Reasons to Believe (RTB) is an organization that seeks to syncretize the biblical account of creation with certain evolutionary theories, especially the belief in millions and millions of years of earth history. Many organizations (including AiG and ICR) continue to write well-researched critiques of many of RTB’s positions. In this post, I look at one aspect of RTB’s view on animal death before the fall.
In an article entitled, “Animal Death Before the Fall: What Does the Bible Say?” on RTB’s website, Lee Irons defends the position that animals died before the Fall. Irons notes:
According to the fossil record nature was “red in tooth and claw.” In view of the vast ages between the first evidence of life and the appearance of man, this description would necessarily be true prior to the Fall. But this conception of the pre-Fall state presents a jarring contrast with the typical Sunday School picture of Adam and Eve in the garden, dwelling peacefully in an idyllic state, where all the animals were herbivores and the wolf was dwelling with the lamb. (Irons 2001)
Irons goes on to detail why the Scriptures do not preclude animal death before the Fall. For the sake of space, I will only comment on one of Irons’ arguments in this response.
One of his arguments in favor of animal death before the Fall is taken from Psalm 104. Verse 21 says that “the young lions roar for their prey, seeking their food from God” (ESV). Later, in verses 27-28, we read: “These all look to you, to give them their food in due season. When you give it to them, they gather it up; when you open your hand, they are filled with good things.” Verses 19-20 speak of the pattern of day and night as it relates to the “beasts of the forest” creeping about. Irons notes that the “poetic meditation [of Psalm 104] then goes beyond the Genesis account and explains that God appointed the day-night cycle so that the beasts of the forest might prowl about at night and hunt for their prey.” He infers that this Psalm means lions ate prey prior to the Fall, contrary to the YEC claim that there was no animal death before the Fall.
Several things are wrong with Irons’ analysis. He says the pattern of night and day (Ps 104:19-20) was set up by God so that man could be safe from predators: “This timing is perfect, for when the carnivorous hunting beasts are asleep during the daytime, man can go about his daytime labors in safety until evening” (Irons 2001). If there was animal death prior to the Fall, but not human death, as Irons (and RTB) asserts, how does the nocturnal hunting habits of carnivores protect mankind from death? Lions (and other animals) maintain the same pattern of resting during the day (Psalm 104:22) in modern times. While this makes human casualties less likely, it certainly does not prevent all such deaths! Rather than seeing this as proof that animal death was present before the Fall, we may take this pattern as an element of common grace after the Fall. If animal death was present prior to the Fall, the only way humans were spared was by the supernatural intervention of God, not the nocturnal habits of predators.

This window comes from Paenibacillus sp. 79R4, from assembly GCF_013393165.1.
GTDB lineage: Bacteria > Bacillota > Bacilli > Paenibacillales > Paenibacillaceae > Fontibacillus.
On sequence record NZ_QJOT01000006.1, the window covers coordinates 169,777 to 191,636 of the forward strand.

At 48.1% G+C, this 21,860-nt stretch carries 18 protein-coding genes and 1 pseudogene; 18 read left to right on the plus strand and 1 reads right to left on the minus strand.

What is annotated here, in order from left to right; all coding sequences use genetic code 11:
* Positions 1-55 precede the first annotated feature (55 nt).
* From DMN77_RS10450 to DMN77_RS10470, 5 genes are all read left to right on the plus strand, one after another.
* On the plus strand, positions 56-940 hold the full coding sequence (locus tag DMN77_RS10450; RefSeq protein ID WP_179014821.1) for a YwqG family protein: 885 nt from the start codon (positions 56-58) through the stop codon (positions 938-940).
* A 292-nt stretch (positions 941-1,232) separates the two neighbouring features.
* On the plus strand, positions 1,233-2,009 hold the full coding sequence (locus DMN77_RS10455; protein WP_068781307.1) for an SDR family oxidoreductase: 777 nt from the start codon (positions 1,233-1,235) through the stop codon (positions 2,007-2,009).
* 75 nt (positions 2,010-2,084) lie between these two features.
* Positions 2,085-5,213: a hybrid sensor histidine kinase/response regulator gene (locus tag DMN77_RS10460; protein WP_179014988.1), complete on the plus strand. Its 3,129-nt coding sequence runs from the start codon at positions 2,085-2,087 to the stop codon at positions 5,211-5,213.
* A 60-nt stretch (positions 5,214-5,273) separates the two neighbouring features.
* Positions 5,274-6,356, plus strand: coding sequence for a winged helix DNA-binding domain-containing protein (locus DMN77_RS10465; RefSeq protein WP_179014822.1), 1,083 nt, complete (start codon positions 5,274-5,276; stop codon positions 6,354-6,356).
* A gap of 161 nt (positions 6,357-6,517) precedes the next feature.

Another error in Irons’ thinking is that God’s blessing upon a certain activity in a fallen world means that such actions were also present prior to the Fall. Irons says that since God blesses carnivores by giving “them their food in due season” (Psalm 104:27), we should believe that carnivorous activity has nothing to do with the Fall. Irons explains:
Such provision is a testament to the goodness of the Creator in caring for His creation…There is no suggestion in this text that we are to view the provision of prey for carnivorous beasts as anything but a blessing from the hand of a good Creator. It is certainly not pictured as an abnormality resulting from the entrance of sin into the world.
Irons’ reasoning is seriously flawed, however. Consider another Psalm in which God blesses an activity which only occurred after the Fall:
He trains my hands for war, so that my arms can bend a bow of bronze…You gave me a wide place for my steps under me, and my feet did not slip. I pursued my enemies and overtook them, and did not turn back till they were consumed. (Psalm 18:34, 36-37)
Using Irons’ logic, we could say that “there is no suggestion in this text that we are to view [the death of one’s enemies in war] as anything but a blessing from the hand of a good Creator. It is certainly not pictured as an abnormality resulting from the entrance of sin into the world.” However, such a view disregards the clear teaching of Scripture elsewhere.
Irons’ application of God blessing post-Fall activities in support of the presence of such activities before the Fall is specious. God is able to bless activities that entered into creation due to sin, but are not sin themselves (i.e. war, carnivorous behavior among animals, and church discipline). The Fall drastically altered our world. Certain activities were not necessary prior to sin, but now are needful. Corporal punishment of children (Proverbs 13:24; 23:13) is a good example of this. God certainly blesses the faithful use of the rod in children rearing (Proverbs 23:14), but such an activity is only necessary because of the folly that is bound up in the heart of the child (Proverbs 22:15)—a condition not present prior to the Fall.
Irons and the folks at RTB mistakenly assume that because God provides for lions (and other meat-eating animals) that such carnivorous activity was present prior to the Fall. Rather, the Bible teaches that sin has brought many such activities into our world and the culmination of Christ’s kingdom will remove every aspect of the curse.